Aku no Hana was originally a manga written by Oshimi Shuzo, named for a collection of poems from the French poet, Charles Baudelaire. The anime adaptation was written by Itami Aki.
It is a psychological drama. Its setting is so ordinary that we audience would not have noticed the malice inside the entangled relationships between characters. Really it is about a normal boy Kasuga who steals a pair of panties from the girl he has a crush on Saeki in the same class. The conflict comes when an eccentric girl Nakamura catches him doing that and begins threatening him. One simple mistake can transform into a series of domino chaos.
The animators adapts the technique of rotoscoping to make Aku no Hana as photo-realistic as possible. They would hire actors to portray the main characters and film them, then trace over the live action film to make the anime. It is like the movie screen is your canvas and you are painting on movies. This art style is a daring adaptation and less acknowledged. You either love it, hate it, or deal with it. The designs are a bit rough in early episodes, but gradually improve throughout the span of the series.
Critics attack this animation as perverted, advocating violence, rebellion, antisocial tendencies in teenagers’ feeble minded mentality. To me, I think we need to confront our innermost darkness. Sometimes, the more you repress the unconscious, unwanted behaviors, the demons would come and get you at unexpected times in your life. See, Kasuga’s living a boring life, just as most of us do. The more we repel seeing Kasuga drag out from his comfort zone and into some mysterious, sinister corruptions, the more we are against exploration into the unknown. Can we just admit that going to school and being teased by a bunch of classmates as shy is dumb? Can we just acknowledge we numb ourselves on pointless things simply because we have nothing else to occupy our minds?
What really explodes inside me when watching Aku no Hana is the characters’ raw blasts of emotions. Their sheer bliss mingles with the downfall of hopelessness and despair linger in my throat after finishing the entire series. I could relate to Kasuga in the sense that I like to read classic poetries too and is socially awkward(not a stalker though). Kasuga is not terrible, but he makes radical decisions and digs himself holes by escaping from his problems. Nakamura is so insecure and broken down and repels any other mindsets that deviant from her own’s. Saeki is blinded by her infatuation for Kasuga. The three main characters can be a pain in the ass to watch because of how naive they are. But they are the stage we have once been in or is struggling right now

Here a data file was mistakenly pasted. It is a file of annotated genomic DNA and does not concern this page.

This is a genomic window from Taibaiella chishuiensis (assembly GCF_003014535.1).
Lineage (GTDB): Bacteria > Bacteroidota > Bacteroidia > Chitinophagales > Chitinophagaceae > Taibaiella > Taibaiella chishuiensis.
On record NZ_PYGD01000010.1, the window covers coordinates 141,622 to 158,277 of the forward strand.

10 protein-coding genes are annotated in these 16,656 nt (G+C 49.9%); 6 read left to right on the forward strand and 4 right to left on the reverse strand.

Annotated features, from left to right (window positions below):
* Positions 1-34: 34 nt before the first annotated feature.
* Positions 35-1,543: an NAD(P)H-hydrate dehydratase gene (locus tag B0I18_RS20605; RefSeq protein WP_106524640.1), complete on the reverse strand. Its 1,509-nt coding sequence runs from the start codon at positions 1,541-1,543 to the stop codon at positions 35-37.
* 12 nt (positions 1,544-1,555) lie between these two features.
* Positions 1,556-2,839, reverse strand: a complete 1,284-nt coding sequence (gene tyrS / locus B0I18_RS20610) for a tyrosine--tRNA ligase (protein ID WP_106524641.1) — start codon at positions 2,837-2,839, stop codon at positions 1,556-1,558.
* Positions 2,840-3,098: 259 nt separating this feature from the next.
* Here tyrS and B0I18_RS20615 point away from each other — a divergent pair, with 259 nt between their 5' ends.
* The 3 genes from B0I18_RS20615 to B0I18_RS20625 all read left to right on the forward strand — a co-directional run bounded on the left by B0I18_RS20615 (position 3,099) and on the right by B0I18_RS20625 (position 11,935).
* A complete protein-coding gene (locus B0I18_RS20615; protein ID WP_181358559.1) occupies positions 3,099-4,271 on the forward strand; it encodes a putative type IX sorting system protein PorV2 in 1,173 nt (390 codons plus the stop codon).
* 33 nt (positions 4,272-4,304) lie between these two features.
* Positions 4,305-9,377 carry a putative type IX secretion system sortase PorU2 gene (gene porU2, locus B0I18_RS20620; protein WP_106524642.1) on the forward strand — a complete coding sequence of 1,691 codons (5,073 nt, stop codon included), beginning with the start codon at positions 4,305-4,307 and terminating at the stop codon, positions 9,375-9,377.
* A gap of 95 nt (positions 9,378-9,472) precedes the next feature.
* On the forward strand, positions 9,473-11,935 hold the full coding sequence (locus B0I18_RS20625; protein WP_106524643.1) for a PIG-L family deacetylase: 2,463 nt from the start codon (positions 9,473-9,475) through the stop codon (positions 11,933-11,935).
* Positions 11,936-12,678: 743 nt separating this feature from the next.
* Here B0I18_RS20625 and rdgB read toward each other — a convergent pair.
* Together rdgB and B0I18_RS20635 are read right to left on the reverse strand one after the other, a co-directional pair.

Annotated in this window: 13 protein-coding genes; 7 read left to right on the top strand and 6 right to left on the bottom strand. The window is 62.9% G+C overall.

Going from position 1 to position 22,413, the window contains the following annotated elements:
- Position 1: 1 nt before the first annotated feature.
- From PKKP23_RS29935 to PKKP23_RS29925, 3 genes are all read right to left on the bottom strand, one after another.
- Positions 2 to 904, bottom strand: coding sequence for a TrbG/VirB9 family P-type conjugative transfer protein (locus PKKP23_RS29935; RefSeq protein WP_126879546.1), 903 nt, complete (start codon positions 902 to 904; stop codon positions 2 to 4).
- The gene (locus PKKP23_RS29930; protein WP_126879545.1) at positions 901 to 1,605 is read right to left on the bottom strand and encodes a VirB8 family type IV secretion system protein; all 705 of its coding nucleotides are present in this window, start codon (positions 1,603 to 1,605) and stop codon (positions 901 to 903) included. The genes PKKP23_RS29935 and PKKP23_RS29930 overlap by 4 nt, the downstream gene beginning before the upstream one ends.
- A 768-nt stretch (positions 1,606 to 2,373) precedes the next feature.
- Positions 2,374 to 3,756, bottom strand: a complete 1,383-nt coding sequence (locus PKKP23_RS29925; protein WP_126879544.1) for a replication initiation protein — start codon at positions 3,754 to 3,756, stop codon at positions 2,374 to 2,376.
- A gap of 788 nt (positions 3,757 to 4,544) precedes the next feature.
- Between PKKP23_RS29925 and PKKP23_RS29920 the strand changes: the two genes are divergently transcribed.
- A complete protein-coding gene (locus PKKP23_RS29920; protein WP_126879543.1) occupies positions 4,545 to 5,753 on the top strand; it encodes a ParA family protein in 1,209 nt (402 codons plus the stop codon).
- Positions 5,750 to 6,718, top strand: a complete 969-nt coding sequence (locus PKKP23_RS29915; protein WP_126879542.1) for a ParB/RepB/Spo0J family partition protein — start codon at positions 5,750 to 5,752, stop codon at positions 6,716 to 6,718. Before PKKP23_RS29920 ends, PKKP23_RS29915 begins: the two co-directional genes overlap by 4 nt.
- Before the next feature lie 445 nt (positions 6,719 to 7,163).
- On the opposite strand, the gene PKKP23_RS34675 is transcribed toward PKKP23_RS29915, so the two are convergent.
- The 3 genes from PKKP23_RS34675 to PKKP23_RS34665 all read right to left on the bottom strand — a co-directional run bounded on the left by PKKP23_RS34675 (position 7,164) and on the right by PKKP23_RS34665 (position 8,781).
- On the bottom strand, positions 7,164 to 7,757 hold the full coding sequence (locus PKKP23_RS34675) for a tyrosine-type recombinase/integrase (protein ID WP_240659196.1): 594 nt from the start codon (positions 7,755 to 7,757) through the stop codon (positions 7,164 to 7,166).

This animation tackles tricky themes that every teenager must deal with(teenage angst, love triangles, melodramas) and houses some good writing, high culture and impressive intelligence. Even though the pacing is slow, I would just take it as building up tension and atmosphere(lol).
Aku no Hana is no way like Ano Hana, which begins and ends with a positive note of love in friendships persist over time and across life and death. It blatantly showcases how cynical the world can be and how hopeless we could really turn to at times. This animation mirrors the atrocity of life so perfectly that you might cringe even to say its name. Maybe one day, we too, can discard social rules and morals for a while and fall into a beautiful state of childlike forgetfulness, relieving ourselves from nothingness.